[The Troy Deaf-Mute Literary Society] will hold our annual picnic at Lansing’s Grove, Lansingburgh […] The grove is a very nice place to indulge in games of various kinds. There is a shanty and a table, on which refreshments will be served in open air. The grounds is low and nearly level with the Hudson River. A hill on the east side forms a wall. A dense forest surrounds the grove. Beautiful views can be easier imagined than described.
Deaf-Mute’s Journal [NY]. July 18, 1889: 3 col 5.

A FEW SUMMER CAMPS AND SCENES ALONG THE HUDSON RIVER, JUST NORTH OF TROY.  Never before have there been so many summer camps, nor so many campers and pleasure-seekers, along the beautiful stretch of river between the Waterford bridge and the "Riffs" as during this season.  From Lansing's Grove north, both sides of the river are dotted with tents and tiny bungalows, in which 200 or more residents of Troy and vicinity have made their homes for at least a part of the summer season.  Then, too, there has been a great increase in the number of power-boats, launches, rowboats and canoes, and on pleasant Sundays and holidays the pretty river is "alive" with hundreds of boating parties.  The spots most favored by the campers are Weber's farm, Converse's Island, Lansing's Grove and the cliff and point opposite the Country Club grounds above Waterford. Troy Times Art Section. August 26, 1910.

A FEW SUMMER CAMPS AND SCENES ALONG THE HUDSON RIVER, JUST NORTH OF TROY. Never before have there been so many summer camps, nor so many campers and pleasure-seekers, along the beautiful stretch of river between the Waterford bridge and the “Riffs” as during this season. From Lansing’s Grove north, both sides of the river are dotted with tents and tiny bungalows, in which 200 or more residents of Troy and vicinity have made their homes for at least a part of the summer season. Then, too, there has been a great increase in the number of power-boats, launches, rowboats and canoes, and on pleasant Sundays and holidays the pretty river is “alive” with hundreds of boating parties. The spots most favored by the campers are Weber’s farm, Converse’s Island, Lansing’s Grove and the cliff and point opposite the Country Club grounds above Waterford. Troy Times Art Section. August 26, 1910.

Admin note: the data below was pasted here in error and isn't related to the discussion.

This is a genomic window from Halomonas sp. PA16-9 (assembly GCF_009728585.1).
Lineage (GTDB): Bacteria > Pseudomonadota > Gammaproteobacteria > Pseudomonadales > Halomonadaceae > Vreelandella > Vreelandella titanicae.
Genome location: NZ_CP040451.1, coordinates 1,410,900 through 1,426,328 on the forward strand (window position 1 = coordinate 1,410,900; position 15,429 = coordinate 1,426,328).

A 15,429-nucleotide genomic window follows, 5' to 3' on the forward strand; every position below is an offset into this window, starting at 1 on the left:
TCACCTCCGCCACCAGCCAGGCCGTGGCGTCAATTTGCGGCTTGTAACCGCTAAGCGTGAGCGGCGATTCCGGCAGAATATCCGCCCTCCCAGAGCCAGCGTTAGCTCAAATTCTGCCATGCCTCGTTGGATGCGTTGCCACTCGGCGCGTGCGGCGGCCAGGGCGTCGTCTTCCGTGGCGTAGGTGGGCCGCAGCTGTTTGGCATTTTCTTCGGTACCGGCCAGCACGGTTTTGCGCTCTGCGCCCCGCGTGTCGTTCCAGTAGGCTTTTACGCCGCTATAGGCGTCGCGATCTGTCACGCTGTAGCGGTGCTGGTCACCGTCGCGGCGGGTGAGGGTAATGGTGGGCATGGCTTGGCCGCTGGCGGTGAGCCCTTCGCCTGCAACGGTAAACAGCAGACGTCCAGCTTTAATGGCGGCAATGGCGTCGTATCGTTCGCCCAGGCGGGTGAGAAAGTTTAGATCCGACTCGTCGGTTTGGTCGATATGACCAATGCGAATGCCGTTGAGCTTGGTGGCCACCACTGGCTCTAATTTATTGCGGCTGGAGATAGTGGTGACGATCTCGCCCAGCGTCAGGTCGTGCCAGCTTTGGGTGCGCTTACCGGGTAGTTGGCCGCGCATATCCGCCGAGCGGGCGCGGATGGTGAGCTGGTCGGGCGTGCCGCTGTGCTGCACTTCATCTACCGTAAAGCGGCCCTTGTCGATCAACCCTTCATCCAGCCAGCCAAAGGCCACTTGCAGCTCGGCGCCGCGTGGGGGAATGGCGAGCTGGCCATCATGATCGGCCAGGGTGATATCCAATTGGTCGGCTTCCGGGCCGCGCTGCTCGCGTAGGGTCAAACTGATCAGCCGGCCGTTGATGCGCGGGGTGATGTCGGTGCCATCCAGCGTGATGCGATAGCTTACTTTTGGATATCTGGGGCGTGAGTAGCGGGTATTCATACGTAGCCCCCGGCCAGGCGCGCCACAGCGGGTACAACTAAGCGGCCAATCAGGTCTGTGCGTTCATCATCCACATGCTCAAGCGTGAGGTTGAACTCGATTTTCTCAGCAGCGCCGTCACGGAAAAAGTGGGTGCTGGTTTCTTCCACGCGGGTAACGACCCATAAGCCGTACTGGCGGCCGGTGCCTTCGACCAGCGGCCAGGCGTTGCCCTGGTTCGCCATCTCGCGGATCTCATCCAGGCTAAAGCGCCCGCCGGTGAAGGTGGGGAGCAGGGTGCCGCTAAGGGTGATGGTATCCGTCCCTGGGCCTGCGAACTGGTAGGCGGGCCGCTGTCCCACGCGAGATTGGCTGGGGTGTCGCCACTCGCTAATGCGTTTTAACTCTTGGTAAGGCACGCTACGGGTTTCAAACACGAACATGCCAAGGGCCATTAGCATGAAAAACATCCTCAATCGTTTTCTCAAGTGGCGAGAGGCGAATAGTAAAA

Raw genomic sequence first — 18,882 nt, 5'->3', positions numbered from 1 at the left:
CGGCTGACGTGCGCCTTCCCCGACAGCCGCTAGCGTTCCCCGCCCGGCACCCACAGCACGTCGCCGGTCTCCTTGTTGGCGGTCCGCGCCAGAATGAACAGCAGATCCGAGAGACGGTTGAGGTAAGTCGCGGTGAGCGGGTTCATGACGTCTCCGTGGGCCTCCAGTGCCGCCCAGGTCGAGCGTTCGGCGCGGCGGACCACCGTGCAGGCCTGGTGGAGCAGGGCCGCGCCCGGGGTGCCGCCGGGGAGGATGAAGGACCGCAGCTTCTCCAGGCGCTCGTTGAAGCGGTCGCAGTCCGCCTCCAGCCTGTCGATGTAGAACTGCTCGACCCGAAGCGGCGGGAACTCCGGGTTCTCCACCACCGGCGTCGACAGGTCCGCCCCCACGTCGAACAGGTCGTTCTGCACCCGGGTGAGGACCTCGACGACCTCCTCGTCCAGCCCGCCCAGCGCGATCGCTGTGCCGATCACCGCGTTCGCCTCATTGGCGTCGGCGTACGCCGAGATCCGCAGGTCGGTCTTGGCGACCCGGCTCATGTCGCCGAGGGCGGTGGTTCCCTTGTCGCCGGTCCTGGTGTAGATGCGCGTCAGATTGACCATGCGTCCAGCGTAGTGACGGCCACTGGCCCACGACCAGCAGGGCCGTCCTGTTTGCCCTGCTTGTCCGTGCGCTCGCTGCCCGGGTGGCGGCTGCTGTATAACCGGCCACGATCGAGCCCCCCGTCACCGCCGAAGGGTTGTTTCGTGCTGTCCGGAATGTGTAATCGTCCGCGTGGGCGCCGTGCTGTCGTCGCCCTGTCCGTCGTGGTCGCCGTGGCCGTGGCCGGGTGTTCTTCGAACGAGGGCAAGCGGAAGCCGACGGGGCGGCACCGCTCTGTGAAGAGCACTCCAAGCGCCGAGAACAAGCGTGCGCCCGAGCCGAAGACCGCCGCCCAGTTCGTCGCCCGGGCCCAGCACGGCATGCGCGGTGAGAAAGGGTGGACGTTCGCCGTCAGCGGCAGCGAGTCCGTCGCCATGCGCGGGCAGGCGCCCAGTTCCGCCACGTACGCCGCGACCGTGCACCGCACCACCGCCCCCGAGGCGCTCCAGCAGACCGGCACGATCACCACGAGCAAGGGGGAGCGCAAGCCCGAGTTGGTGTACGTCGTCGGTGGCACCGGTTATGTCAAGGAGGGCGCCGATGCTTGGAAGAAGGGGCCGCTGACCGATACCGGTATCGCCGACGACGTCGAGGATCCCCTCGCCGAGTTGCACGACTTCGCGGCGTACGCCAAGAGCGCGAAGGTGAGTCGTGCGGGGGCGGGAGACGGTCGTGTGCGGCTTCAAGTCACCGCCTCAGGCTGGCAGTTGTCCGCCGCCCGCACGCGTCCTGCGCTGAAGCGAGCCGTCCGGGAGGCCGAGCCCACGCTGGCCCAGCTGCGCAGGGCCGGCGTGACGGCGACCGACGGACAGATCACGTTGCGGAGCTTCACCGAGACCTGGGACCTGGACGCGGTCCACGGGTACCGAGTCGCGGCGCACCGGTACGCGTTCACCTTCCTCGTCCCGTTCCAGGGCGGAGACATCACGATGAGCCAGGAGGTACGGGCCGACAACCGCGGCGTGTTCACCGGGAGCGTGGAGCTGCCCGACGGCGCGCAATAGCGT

LANSING’S GROVE PROPERTY.

Sold in Partition at Public Auction to Boston Real Estate Speculator—Will Be Cut Into Bungalow Sites and Building Lots.

Lansing’s Grove and farm lands on the River Road, north of Lansingburgh, were sold for $7,000 at public auction in the Court House to-day to Samuel A. Moody of Boston, a real estate promotoer, who stated that he intended to divide the lands into building sites for bungalows and one-family residences.
A Partition Action.
The sale was had in the partition action of James A. Fuller and others against Alida Rochester and others, District Attorney Taylor acting as referee, and attorney John A. Cipperly appearing as plaintiff’s counsel. The property is divided into three parcels, one of which is the grove of twenty-seven acres, the other two parcels having approximately fifty-four and twenty-seven acres each.
Bought as One Parcel.
A large crowd of persons attended the sale and the bidding was spirited and occupied an hour. At first the whole tract was offered and Mr. Moody’s bid of $6,200 was high. Then the parcels were offered separately and Mr. Moody confined his bidding to the grove lot, running his bid up to $3,000. Messrs. J. K. P. Pine, William Rochester and F. H. Wager bid on the other two parcels until the aggregate bid on all totaled $6,750. Mr. Moody raised his bid on all to $6,900, and when the others began raising their separate bids he stopped all bidding by loudly calling $7,000, and the entire property was knocked down to him.
An Historical Site.
This land was identified with many incidents of the early history of the county, and was purchased from the Patroon Van Rensselaer by Abraham J. Lansing in 1769. The grove has one of the finest river locations in this section of the country and is a mecca for numerous picnic and camping parties in the summer months.
Troy Times. February 11, 1915: col 4.

Subsequent to development, the area became known as Pleasantdale-on-the-Hudson — Pleasantdale or just “the ‘Dale” for short.

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